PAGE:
The bills are both sponsored by Rhode Island State Representative David Morales (D - Mt. Pleasant, Valley and Elmhurst).
“For decades, Brown University and other wealthy private universities have taken advantage of our community by continuously expanding their tax-exempt footprint, which in turn has led to gentrification, the displacement of working people and, most of all, forcing Providence to manage essential city services, such as basic sidewalk and road repairs, with a limited tax base that continues to be deteriorated and depleted,” Morales said at the April 7 press conference.
Rhode Island State Senator Tiara Mack (D - Providence) introduced S2600 in the Senate, a companion bill to H7956 that would limit tax-exempt property.
“Nearly half of our city is owned by these tax-exempt institutions,” Mack said. “These holdings have grown over the years to include a number of for-profit operations. These include parking garages, restaurants, retail stores and other solutions outside of the core mission of the institutions involved.”
“It’s part of a way to hold Brown accountable for its positionality in Providence in terms of the exploitation that it’s caused,” Mernoff said of the bills.
SEE Co-President Carina Sandoval ’23 emphasized that all the money from the endowment tax would go to Providence public schools, which she said she thinks is a “really important distinction.”
“Brown continues to believe that taxes imposed through legislative efforts impede the efforts of higher education institutions to help students, improve education, expand the boundaries of knowledge, advance technological innovation and enhance health and well-being in our local communities,” Clark wrote in an email to The Herald. “Each year we spend funds from our endowment to support this critical work that benefits Providence and Rhode Island. We oppose both the effort to tax properties used for the academic activity that enables universities like Brown to benefit the local economy so extensively, as well as the tax on charitable giving to institutions that contribute to the public good in significant and enduring ways.”
“Brown has had a lot of influence in the Providence public school system in terms of the state takeover and a variety of other operations,” Sandoval said. Fifteen years ago, the University established the Fund for the Education of Children in Providence, set to be a $10 million endowment, which the University failed to fulfill in full until summer 2020, she said.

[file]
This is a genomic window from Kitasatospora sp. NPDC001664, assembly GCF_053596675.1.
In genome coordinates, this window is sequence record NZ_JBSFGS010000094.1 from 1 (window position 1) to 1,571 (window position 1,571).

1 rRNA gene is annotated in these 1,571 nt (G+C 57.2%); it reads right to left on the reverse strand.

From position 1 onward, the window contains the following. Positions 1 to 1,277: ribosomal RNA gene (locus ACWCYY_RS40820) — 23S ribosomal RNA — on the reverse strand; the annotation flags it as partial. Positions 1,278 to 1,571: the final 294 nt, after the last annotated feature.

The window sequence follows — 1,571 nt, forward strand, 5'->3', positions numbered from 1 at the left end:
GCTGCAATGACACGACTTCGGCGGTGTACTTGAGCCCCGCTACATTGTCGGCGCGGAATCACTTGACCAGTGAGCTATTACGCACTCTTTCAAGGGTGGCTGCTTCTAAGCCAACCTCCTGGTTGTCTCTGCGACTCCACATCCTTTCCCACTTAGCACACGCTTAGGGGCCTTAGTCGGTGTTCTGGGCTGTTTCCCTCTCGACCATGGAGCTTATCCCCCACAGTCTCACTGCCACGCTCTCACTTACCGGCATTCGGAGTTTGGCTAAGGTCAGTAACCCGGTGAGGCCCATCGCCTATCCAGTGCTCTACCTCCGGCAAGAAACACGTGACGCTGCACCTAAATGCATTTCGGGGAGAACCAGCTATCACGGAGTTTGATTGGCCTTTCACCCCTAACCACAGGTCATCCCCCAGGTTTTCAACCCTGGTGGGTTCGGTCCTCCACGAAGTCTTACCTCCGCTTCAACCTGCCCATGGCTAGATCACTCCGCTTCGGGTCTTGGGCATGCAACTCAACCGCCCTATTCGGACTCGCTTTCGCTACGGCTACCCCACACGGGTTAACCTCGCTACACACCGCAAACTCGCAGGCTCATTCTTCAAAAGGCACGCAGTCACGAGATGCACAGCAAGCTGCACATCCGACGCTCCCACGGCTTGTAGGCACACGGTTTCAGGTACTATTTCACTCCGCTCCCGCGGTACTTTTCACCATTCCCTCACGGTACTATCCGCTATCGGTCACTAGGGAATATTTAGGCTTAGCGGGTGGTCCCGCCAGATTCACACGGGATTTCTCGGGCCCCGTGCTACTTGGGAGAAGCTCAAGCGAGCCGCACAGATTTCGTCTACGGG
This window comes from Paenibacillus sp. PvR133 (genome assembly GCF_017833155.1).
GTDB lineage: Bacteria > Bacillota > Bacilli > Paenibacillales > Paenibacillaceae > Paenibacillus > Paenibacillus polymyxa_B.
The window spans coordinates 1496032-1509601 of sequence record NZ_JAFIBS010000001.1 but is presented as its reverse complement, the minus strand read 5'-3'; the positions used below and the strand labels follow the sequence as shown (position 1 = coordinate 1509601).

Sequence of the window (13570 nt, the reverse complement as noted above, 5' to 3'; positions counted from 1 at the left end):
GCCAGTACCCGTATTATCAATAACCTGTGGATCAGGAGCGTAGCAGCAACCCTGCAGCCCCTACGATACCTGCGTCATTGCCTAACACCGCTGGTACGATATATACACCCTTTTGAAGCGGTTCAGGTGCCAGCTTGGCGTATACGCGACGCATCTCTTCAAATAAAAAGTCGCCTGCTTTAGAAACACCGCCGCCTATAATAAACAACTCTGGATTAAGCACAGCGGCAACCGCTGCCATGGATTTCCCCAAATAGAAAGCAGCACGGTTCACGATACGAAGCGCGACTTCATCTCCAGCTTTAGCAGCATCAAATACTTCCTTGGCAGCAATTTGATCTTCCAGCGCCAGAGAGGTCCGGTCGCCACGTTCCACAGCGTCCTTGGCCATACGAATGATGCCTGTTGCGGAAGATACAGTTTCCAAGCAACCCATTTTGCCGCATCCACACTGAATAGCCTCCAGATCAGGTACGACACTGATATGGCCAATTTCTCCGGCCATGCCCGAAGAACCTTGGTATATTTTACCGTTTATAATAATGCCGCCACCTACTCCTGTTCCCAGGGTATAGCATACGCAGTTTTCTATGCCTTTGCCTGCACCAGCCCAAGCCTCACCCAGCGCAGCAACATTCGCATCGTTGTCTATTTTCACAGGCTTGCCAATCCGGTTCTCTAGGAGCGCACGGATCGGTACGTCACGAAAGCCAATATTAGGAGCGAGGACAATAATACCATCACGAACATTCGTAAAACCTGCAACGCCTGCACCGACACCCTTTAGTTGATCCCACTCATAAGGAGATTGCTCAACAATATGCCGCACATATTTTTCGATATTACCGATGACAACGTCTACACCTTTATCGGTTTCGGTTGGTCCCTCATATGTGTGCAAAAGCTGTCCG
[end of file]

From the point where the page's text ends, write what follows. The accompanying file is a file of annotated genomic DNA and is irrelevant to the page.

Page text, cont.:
But, “they’re only releasing about $500,000 each year to the schools, and it’s still a very small amount,” Sandoval said. These funds can also only be used for “proposed projects” that require committee approval. A direct tax through the bill, she explained, “would improve the district overall” by helping them with expenses that they need and setting a term “for a long term commitment to the schools rather than one-off projects.”
HOPE and SEE put out a letter in support of the two bills.
“Legislative efforts such as these tend to overlook that Brown provides extensive contributions to the community we call home in significant areas that meet public need and offset the need for greater public resources,” Clark wrote. The University impacts the community through several student volunteering initiatives in public schools, health clinics and other services, according to Clark.
“This is in addition to the millions of dollars in voluntary payments to Providence annually, the taxes Brown pays on all commercial properties and our role as top employer, employing 4,700 local residents,” Clark added. “We also inject more than $200 million in research spending into the local economy each year and continue to play a transformative role in the Jewelry District, having invested more than $225 million to bring new economic vitality to that area of the city.”
These bills are just the start of reaffirming the commitment that Brown needs to have to the surrounding community, Sandoval said. “I think University accountability is a continual ongoing process that needs to be a commitment and an obligation to the community surrounding it and also the community within it.”